On a clean white stage, a father and daughter engage in banter about Little Mix, his lack of cleaning skills, and her refusal to buy the ‘right’ school shoes. He keeps her in line, but lets her have a swig of Bailey’s when her mum’s not looking. So far, so relatively normal. Yet all is not as it seems, and this world premiere of Al Smith’s play weaves a twisted web of unspoken and unspeakable thoughts in a family unit hanging by a thread.
With characters denoted only as ‘Him’ and ‘Her’, the duo of Nick Sidi and Sarah Ridgeway put in two compelling performances. As the dynamic shifts in each scene of the triptych, the nuances of Ridgeway’s performance cleverly indicate the subtle differences between the multiple ‘Her’ roles, as she evokes contrasts but unnerving similarities between the three figures. Moreover, Sidi demonstrates equal skill in the way ‘Him’ delicately alters his demeanour with each ‘Her’ that visits his home. He demonstrates inconsistencies – allowing his daughter alcohol, but no make-up – but his overriding desire for control drives the plot through the ever creepier levels of warped relationships. Generational mirroring is a constant theme, with the behaviour of the parents (those seen on stage and those discussed) both influencing, and being unwittingly reflected by, their children.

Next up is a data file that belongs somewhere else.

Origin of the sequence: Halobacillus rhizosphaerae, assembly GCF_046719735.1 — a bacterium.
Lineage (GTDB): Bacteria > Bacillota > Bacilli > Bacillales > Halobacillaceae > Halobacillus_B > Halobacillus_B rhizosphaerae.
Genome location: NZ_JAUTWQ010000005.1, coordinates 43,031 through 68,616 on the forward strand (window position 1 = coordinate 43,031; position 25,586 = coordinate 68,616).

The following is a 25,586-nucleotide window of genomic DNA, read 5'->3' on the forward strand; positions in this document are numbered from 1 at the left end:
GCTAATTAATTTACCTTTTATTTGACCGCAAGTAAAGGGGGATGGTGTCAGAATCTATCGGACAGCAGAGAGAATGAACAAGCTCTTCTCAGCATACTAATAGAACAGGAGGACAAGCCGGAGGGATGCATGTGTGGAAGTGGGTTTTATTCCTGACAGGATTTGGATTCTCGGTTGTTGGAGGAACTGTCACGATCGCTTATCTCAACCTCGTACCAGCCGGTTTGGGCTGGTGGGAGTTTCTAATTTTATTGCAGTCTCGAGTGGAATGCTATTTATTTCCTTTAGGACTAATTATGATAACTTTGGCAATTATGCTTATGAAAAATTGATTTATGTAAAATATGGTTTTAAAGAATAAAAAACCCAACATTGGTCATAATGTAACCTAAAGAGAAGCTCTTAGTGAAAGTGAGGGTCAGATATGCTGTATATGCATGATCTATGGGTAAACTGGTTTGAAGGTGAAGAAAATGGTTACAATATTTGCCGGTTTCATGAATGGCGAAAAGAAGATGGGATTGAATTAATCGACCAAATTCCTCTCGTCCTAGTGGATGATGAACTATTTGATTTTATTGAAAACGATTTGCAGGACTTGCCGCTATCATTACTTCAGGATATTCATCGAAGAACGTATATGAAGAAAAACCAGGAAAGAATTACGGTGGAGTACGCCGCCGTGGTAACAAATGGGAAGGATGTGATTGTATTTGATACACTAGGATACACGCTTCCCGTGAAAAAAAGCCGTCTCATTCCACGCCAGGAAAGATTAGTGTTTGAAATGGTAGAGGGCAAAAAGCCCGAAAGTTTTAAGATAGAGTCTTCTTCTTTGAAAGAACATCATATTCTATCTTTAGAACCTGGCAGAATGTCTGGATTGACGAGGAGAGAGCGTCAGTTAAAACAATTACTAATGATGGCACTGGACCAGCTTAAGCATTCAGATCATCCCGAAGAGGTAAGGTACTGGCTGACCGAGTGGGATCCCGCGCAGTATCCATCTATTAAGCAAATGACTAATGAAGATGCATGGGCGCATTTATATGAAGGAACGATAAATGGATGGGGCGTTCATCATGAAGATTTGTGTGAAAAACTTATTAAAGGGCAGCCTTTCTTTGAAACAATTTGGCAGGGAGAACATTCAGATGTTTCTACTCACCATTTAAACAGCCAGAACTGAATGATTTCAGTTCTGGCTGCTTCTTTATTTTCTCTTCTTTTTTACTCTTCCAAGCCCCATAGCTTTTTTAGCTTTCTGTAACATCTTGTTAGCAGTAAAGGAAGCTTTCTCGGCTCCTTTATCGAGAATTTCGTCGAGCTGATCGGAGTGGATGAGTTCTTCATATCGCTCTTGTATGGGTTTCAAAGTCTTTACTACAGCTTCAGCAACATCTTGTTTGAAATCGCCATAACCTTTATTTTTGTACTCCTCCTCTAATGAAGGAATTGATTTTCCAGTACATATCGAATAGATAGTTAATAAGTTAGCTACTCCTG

Describing the plot in more detail would give too much away, as Smith’s script relies on both the sudden twists and slow realisations that creep up on the audience. There are echoes of Pinter here – particularly of The Lover in the elements of role play – but the young age of the daughter adds an additional unsettling layer to proceedings. Smith’s script cleverly uses everyday dialogue and discussion as a lens through which the unspeakable is refracted. Ridgeway has a ton of sass (particularly in her teenaged role) and wonderful comic timing, making her a thoroughly likeable character even in her most obnoxious moments. Richard Twyman’s direction maintains a rapid pace and a nervous energy throughout. Electric shocks puncture the otherwise plain set: at any moment a spark might catch, the thing might explode.
Captivating from start to finish, Harrogate is an unmissable show for anyone visiting the festival – an immaculate example of new writing with two excellent performances.
Harrogate is playing at the Pumphouse as part of the HighTide Festival until 20 September. For tickets and more information, see the HighTide Festival website. Photo by Nobby Clark.